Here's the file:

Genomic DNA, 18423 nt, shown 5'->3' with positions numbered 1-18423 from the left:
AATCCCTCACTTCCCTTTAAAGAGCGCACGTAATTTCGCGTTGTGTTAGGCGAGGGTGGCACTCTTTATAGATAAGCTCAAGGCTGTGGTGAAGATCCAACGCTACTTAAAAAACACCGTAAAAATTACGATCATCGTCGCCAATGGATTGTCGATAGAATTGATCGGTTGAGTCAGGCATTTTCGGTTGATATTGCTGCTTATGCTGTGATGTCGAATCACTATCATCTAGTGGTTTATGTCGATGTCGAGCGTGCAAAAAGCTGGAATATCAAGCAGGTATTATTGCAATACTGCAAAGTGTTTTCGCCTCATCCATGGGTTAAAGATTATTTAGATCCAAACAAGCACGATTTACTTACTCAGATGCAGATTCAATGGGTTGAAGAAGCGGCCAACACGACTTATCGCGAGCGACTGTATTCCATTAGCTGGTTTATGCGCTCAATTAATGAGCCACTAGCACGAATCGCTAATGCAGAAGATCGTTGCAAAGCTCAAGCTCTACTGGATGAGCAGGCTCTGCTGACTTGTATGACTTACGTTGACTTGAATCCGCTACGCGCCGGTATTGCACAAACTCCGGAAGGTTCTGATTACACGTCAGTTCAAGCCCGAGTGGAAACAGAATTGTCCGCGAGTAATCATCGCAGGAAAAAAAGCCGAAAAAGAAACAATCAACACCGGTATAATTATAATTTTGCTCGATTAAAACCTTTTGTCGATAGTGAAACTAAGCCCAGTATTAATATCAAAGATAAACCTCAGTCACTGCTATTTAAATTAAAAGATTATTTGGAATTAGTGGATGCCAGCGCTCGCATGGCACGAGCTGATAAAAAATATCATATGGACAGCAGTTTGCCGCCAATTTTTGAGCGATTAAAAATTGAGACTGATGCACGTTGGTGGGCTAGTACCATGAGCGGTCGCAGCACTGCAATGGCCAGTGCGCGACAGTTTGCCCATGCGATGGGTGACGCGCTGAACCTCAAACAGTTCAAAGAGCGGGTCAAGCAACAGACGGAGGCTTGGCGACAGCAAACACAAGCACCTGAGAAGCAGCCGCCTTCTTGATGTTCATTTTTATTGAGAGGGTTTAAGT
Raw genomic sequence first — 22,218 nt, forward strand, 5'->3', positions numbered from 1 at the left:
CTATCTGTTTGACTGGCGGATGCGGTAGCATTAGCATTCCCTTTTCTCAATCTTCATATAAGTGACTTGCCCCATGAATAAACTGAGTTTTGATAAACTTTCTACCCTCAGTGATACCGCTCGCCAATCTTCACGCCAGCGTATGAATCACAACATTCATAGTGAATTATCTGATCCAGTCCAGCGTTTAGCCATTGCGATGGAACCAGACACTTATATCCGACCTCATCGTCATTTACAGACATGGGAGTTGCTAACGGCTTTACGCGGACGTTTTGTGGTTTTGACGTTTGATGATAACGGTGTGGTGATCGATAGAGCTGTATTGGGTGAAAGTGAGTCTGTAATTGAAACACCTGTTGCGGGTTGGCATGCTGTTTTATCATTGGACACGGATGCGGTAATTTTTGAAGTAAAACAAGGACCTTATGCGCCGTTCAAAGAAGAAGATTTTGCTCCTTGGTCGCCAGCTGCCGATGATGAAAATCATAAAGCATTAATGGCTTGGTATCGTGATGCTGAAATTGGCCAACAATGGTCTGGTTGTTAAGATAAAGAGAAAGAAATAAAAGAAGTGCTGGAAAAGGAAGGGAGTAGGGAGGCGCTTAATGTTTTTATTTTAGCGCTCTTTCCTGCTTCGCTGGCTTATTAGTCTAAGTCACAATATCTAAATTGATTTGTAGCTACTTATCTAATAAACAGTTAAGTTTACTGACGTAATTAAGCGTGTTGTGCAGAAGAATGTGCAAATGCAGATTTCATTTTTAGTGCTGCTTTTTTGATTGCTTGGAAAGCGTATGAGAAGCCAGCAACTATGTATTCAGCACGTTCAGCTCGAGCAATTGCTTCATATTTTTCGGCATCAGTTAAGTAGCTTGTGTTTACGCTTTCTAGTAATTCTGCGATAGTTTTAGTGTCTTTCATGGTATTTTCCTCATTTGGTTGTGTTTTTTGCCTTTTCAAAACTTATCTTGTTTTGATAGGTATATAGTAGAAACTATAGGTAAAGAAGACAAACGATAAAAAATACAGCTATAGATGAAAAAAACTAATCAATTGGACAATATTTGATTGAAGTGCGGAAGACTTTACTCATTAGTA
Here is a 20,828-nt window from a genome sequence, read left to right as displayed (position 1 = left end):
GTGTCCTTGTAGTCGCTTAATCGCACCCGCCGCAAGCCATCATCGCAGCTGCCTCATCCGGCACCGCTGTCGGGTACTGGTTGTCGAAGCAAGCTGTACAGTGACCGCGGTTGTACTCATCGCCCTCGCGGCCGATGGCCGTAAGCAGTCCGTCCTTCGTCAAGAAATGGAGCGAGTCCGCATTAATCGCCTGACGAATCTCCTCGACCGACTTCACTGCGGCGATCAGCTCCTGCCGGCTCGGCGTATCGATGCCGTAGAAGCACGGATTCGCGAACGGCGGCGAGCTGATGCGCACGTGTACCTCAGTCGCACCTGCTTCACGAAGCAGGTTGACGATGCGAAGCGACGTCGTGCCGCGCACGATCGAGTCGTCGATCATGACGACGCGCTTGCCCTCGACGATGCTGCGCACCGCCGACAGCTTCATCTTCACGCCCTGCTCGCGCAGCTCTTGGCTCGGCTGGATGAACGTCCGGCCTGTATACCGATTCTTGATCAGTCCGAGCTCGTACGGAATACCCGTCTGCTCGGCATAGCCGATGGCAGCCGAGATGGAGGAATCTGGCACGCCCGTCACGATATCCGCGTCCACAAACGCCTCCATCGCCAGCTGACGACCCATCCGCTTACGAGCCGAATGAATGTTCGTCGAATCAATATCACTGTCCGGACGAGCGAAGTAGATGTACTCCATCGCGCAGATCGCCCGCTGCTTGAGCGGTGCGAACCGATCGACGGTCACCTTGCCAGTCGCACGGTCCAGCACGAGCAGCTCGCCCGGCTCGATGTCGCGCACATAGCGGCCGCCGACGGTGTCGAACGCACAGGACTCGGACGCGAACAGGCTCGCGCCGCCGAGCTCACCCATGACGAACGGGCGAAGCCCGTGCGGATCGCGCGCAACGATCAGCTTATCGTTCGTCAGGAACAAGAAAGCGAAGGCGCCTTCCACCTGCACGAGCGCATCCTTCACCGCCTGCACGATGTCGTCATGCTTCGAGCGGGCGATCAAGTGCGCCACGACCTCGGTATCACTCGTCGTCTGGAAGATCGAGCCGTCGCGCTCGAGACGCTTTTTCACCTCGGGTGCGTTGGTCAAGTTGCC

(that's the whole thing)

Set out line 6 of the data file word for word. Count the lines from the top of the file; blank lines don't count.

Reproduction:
GTGTCCTTGTAGTCGCTTAATCGCACCCGCCGCAAGCCATCATCGCAGCTGCCTCATCCGGCACCGCTGTCGGGTACTGGTTGTCGAAGCAAGCTGTACAGTGACCGCGGTTGTACTCATCGCCCTCGCGGCCGATGGCCGTAAGCAGTCCGTCCTTCGTCAAGAAATGGAGCGAGTCCGCATTAATCGCCTGACGAATCTCCTCGACCGACTTCACTGCGGCGATCAGCTCCTGCCGGCTCGGCGTATCGATGCCGTAGAAGCACGGATTCGCGAACGGCGGCGAGCTGATGCGCACGTGTACCTCAGTCGCACCTGCTTCACGAAGCAGGTTGACGATGCGAAGCGACGTCGTGCCGCGCACGATCGAGTCGTCGATCATGACGACGCGCTTGCCCTCGACGATGCTGCGCACCGCCGACAGCTTCATCTTCACGCCCTGCTCGCGCAGCTCTTGGCTCGGCTGGATGAACGTCCGGCCTGTATACCGATTCTTGATCAGTCCGAGCTCGTACGGAATACCCGTCTGCTCGGCATAGCCGATGGCAGCCGAGATGGAGGAATCTGGCACGCCCGTCACGATATCCGCGTCCACAAACGCCTCCATCGCCAGCTGACGACCCATCCGCTTACGAGCCGAATGAATGTTCGTCGAATCAATATCACTGTCCGGACGAGCGAAGTAGATGTACTCCATCGCGCAGATCGCCCGCTGCTTGAGCGGTGCGAACCGATCGACGGTCACCTTGCCAGTCGCACGGTCCAGCACGAGCAGCTCGCCCGGCTCGATGTCGCGCACATAGCGGCCGCCGACGGTGTCGAACGCACAGGACTCGGACGCGAACAGGCTCGCGCCGCCGAGCTCACCCATGACGAACGGGCGAAGCCCGTGCGGATCGCGCGCAACGATCAGCTTATCGTTCGTCAGGAACAAGAAAGCGAAGGCGCCTTCCACCTGCACGAGCGCATCCTTCACCGCCTGCACGATGTCGTCATGCTTCGAGCGGGCGATCAAGTGCGCCACGACCTCGGTATCACTCGTCGTCTGGAAGATCGAGCCGTCGCGCTCGAGACGCTTTTTCACCTCGGGTGCGTTGGTCAAGTTGCC